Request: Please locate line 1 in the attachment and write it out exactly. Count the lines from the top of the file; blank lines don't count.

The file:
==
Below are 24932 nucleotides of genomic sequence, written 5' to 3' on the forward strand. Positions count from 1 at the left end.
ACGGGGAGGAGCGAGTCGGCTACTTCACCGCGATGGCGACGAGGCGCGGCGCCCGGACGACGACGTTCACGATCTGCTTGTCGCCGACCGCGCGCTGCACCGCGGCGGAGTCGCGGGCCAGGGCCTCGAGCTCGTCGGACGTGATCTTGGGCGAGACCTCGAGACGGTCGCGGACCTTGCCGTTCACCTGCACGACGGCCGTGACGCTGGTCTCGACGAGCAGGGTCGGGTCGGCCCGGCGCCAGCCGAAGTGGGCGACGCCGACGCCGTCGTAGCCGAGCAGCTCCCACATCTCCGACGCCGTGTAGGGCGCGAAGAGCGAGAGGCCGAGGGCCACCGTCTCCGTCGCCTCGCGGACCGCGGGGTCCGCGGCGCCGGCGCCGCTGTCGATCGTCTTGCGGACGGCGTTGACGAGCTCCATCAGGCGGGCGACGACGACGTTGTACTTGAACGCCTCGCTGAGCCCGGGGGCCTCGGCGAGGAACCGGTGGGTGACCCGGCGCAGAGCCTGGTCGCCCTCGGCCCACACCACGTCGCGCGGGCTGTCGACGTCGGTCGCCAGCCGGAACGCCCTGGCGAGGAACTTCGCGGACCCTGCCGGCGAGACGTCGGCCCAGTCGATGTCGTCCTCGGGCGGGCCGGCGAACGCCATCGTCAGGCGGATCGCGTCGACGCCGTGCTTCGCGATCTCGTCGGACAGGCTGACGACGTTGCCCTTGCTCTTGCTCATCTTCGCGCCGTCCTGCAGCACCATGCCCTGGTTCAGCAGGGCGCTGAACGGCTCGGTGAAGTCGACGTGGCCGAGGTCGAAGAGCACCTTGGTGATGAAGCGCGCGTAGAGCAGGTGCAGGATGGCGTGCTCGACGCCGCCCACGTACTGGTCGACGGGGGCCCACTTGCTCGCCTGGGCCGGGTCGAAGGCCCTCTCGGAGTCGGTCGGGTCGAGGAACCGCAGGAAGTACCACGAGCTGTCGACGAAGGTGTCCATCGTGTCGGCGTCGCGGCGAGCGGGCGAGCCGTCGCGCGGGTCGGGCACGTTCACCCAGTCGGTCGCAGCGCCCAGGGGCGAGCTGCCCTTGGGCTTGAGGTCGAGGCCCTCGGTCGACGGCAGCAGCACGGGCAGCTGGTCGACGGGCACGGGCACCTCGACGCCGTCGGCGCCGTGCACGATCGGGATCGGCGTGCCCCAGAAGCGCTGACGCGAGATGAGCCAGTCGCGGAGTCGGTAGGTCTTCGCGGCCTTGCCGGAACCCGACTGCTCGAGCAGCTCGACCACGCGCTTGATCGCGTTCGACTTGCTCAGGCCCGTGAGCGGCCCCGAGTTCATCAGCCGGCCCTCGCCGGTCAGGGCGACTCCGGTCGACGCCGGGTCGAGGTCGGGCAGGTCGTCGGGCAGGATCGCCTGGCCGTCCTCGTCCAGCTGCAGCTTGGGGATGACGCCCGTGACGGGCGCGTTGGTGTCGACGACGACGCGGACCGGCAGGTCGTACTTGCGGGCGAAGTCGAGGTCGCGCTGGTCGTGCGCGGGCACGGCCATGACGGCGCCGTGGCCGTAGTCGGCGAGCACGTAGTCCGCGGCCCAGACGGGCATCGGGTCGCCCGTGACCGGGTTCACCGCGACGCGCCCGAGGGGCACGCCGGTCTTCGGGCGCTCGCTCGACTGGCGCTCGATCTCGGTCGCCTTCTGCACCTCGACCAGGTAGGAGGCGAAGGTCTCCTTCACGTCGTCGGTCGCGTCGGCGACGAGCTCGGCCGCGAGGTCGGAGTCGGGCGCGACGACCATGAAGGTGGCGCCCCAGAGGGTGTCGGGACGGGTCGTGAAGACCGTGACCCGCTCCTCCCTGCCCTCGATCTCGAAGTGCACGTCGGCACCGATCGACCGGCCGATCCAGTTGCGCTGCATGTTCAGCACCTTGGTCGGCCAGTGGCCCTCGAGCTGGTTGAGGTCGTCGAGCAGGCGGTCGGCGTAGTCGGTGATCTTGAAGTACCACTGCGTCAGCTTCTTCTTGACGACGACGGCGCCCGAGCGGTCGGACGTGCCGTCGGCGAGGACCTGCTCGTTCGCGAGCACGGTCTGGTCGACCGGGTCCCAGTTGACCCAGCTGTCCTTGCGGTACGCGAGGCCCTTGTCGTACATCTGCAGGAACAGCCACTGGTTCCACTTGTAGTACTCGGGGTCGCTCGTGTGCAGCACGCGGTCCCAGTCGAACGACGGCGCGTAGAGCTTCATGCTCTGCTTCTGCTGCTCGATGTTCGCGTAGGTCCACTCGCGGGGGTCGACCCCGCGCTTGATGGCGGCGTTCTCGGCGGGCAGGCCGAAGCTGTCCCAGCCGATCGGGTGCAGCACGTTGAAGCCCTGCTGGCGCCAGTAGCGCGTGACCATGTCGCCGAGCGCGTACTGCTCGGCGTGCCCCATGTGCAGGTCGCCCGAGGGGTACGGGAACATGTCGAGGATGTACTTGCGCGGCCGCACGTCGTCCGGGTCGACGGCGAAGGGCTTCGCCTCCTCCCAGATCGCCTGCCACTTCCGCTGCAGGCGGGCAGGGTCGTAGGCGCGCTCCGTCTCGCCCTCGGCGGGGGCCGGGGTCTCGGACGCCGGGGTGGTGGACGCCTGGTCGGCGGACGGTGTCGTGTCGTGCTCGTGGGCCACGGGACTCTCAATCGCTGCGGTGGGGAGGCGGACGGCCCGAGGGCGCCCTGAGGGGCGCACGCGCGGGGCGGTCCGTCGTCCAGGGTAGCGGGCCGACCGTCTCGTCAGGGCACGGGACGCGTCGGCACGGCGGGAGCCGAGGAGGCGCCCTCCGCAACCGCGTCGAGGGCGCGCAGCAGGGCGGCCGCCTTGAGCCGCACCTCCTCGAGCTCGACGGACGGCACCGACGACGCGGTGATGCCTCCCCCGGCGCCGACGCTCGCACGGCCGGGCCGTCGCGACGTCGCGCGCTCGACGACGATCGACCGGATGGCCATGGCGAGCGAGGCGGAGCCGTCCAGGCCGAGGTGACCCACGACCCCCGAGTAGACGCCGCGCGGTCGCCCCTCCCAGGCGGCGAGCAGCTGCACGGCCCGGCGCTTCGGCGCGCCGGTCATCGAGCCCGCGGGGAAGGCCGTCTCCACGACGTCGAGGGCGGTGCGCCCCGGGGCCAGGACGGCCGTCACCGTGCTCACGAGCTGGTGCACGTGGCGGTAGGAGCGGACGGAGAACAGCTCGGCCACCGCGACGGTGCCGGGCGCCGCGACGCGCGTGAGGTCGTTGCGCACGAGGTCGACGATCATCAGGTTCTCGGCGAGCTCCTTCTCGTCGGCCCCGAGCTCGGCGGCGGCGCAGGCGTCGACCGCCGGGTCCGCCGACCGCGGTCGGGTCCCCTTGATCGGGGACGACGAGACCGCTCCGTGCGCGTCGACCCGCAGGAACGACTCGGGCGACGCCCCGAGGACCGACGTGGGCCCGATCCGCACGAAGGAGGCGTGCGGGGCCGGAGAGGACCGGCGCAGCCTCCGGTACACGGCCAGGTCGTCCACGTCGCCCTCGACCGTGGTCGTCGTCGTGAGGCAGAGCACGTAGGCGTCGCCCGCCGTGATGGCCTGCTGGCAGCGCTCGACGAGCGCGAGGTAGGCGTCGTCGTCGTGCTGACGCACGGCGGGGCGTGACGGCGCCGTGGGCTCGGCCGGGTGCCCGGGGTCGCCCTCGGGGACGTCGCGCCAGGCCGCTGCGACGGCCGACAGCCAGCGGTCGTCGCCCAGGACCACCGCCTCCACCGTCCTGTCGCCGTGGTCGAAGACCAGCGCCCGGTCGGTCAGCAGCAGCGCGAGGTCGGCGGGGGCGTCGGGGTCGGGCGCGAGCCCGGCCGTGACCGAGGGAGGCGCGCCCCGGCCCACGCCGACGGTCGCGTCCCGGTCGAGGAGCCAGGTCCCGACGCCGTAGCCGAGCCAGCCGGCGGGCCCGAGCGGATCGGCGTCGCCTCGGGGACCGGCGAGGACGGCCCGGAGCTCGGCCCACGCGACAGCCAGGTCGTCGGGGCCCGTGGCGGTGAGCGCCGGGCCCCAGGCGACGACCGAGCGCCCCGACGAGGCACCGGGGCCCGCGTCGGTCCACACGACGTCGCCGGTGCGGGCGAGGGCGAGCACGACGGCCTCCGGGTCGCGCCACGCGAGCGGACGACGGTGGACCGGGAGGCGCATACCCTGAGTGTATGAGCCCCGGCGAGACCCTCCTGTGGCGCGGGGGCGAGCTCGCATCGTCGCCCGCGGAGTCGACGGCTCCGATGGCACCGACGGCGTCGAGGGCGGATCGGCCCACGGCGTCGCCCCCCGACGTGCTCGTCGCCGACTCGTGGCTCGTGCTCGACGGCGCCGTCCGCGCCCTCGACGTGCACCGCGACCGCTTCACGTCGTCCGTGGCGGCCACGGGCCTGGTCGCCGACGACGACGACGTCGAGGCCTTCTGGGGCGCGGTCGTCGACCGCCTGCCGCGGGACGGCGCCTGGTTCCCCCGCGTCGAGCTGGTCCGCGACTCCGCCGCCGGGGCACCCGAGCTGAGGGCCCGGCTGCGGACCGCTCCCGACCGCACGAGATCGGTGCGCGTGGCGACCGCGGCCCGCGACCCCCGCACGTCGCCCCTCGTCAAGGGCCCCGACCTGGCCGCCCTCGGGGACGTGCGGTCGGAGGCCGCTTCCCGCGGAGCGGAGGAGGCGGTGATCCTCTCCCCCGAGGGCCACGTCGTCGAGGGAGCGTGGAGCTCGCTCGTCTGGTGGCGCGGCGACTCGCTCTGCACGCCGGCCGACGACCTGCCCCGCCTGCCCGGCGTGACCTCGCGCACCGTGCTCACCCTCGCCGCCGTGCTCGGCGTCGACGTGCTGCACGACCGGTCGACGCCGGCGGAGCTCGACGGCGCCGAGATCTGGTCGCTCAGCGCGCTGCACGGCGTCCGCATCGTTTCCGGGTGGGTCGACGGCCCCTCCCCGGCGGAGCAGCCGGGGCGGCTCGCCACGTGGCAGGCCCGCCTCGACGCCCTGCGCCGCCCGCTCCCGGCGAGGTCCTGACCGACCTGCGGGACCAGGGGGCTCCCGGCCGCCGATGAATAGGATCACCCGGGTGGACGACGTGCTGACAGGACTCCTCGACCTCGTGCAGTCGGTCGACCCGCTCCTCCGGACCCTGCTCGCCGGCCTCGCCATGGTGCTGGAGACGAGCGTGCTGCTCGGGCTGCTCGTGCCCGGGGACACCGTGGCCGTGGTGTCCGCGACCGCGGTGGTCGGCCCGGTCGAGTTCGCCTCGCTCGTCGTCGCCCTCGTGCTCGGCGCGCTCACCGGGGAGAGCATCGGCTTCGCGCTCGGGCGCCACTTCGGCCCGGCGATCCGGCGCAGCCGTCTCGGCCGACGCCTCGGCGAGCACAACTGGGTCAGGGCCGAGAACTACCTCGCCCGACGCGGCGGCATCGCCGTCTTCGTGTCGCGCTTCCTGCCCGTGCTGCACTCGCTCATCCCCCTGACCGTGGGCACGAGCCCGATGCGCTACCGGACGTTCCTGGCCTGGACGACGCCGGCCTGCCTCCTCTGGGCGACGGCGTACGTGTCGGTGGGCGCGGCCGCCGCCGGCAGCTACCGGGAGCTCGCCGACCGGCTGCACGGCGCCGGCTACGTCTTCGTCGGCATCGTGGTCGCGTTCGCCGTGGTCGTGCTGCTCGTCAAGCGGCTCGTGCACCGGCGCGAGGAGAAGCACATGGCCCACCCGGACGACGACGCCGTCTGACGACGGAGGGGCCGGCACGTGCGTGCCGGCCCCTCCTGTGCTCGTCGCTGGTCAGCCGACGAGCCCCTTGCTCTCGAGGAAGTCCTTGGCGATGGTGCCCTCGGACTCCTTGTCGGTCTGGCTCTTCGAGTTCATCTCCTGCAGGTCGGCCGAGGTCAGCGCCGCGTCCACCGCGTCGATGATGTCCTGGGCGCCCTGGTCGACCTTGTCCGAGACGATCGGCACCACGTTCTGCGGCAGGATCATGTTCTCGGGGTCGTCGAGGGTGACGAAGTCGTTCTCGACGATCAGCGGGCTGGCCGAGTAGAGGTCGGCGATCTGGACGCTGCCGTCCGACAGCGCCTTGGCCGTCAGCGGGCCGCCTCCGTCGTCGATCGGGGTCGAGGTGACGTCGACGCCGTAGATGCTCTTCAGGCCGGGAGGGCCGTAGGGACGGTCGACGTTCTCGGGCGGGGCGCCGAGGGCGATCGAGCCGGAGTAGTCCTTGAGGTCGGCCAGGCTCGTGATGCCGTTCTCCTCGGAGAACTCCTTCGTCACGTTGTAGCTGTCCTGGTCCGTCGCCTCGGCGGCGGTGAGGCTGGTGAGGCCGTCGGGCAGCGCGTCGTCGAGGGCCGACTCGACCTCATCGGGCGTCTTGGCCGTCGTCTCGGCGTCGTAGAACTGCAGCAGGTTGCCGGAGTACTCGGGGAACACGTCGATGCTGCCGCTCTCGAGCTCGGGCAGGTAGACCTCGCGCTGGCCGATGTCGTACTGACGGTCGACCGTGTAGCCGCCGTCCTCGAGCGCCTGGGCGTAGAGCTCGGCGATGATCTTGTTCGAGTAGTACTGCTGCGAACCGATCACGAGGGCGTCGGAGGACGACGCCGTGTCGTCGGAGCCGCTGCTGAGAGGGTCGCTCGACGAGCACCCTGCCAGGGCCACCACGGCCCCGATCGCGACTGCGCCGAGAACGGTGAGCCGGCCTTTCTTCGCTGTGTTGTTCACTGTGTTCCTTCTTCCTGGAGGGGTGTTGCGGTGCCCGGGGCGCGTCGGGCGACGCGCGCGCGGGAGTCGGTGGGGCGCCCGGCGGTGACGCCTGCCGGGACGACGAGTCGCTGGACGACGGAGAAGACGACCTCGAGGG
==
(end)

Below are 24932 nucleotides of genomic sequence, written 5' to 3' on the forward strand. Positions count from 1 at the left end.